A recent Dutch study of Research and Development Engineers investigated how task attributes, job characteristics, personality characteristics, and time management competence were related to the completion of their planned daily tasks.

The study found that only 73% of their planned daily tasks were completed by the end of each day.

The main reason? Interruptions. An average of 96 minutes worth of them every day.

Other findings:

  • Attractiveness of the task was not related to completion.
  • Less important tasks were usually completed rather than more important tasks.
  • Tasks that are both important and urgent are more likely to be performed, but tasks that are only important and not urgent are unlikely to be completed.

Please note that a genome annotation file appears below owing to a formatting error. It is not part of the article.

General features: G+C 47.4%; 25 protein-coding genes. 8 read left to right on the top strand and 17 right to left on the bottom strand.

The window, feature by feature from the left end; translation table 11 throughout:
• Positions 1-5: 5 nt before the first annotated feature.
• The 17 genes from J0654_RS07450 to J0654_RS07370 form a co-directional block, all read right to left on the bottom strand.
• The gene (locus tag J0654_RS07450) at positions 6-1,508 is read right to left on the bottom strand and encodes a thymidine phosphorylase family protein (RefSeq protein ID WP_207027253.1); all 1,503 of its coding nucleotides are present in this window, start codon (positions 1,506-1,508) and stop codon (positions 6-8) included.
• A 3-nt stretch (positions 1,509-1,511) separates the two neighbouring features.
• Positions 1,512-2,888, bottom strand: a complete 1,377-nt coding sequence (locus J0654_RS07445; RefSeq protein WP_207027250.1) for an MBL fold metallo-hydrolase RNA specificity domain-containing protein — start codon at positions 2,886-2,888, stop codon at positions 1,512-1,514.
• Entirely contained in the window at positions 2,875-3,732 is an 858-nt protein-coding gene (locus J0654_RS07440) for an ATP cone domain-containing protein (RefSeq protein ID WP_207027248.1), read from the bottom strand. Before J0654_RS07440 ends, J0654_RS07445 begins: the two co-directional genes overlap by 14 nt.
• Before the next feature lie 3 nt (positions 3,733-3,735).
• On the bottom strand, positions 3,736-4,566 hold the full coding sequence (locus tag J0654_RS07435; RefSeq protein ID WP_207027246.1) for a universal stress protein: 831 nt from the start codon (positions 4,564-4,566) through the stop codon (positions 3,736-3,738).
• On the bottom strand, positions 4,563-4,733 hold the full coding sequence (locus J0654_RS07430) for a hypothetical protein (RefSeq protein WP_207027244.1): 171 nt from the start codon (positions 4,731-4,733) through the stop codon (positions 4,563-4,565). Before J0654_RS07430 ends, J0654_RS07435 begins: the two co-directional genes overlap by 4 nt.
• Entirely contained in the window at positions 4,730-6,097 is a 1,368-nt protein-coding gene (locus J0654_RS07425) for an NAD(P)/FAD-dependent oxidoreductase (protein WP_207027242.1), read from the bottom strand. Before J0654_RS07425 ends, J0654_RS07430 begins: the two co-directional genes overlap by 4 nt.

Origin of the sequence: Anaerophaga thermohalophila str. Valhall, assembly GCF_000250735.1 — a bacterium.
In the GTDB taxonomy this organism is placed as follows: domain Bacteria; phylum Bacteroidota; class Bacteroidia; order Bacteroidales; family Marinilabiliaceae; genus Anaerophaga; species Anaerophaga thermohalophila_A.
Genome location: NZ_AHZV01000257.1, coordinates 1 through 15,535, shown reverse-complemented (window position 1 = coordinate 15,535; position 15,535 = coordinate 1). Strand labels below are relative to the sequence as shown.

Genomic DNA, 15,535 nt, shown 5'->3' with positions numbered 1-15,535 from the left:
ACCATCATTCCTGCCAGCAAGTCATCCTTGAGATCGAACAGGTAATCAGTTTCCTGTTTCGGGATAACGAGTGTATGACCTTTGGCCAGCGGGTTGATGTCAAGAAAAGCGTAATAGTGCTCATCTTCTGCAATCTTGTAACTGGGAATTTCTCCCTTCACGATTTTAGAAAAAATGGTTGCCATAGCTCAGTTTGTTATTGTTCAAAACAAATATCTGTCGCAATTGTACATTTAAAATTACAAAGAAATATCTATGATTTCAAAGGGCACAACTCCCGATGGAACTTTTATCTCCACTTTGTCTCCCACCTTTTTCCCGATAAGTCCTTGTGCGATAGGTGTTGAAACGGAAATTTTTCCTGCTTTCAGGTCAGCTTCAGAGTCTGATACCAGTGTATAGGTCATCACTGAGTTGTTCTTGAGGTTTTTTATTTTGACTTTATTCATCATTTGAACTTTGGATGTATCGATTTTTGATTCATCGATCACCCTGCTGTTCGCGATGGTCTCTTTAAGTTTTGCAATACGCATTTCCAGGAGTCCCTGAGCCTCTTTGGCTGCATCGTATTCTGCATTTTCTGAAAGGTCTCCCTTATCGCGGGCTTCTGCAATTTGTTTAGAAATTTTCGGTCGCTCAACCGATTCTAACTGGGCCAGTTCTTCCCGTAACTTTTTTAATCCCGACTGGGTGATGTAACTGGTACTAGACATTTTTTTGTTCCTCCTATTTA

• Personality—conscientiousness and emotional stability—and time management skills, were the most consistent factors in task completions.
  • Time management training was most highly related to task completion of the variables included, even though only five people reported having gone through a program, and that was more than three years before.
  • Anne Morrison

    Away with you! You’re interrupting my work…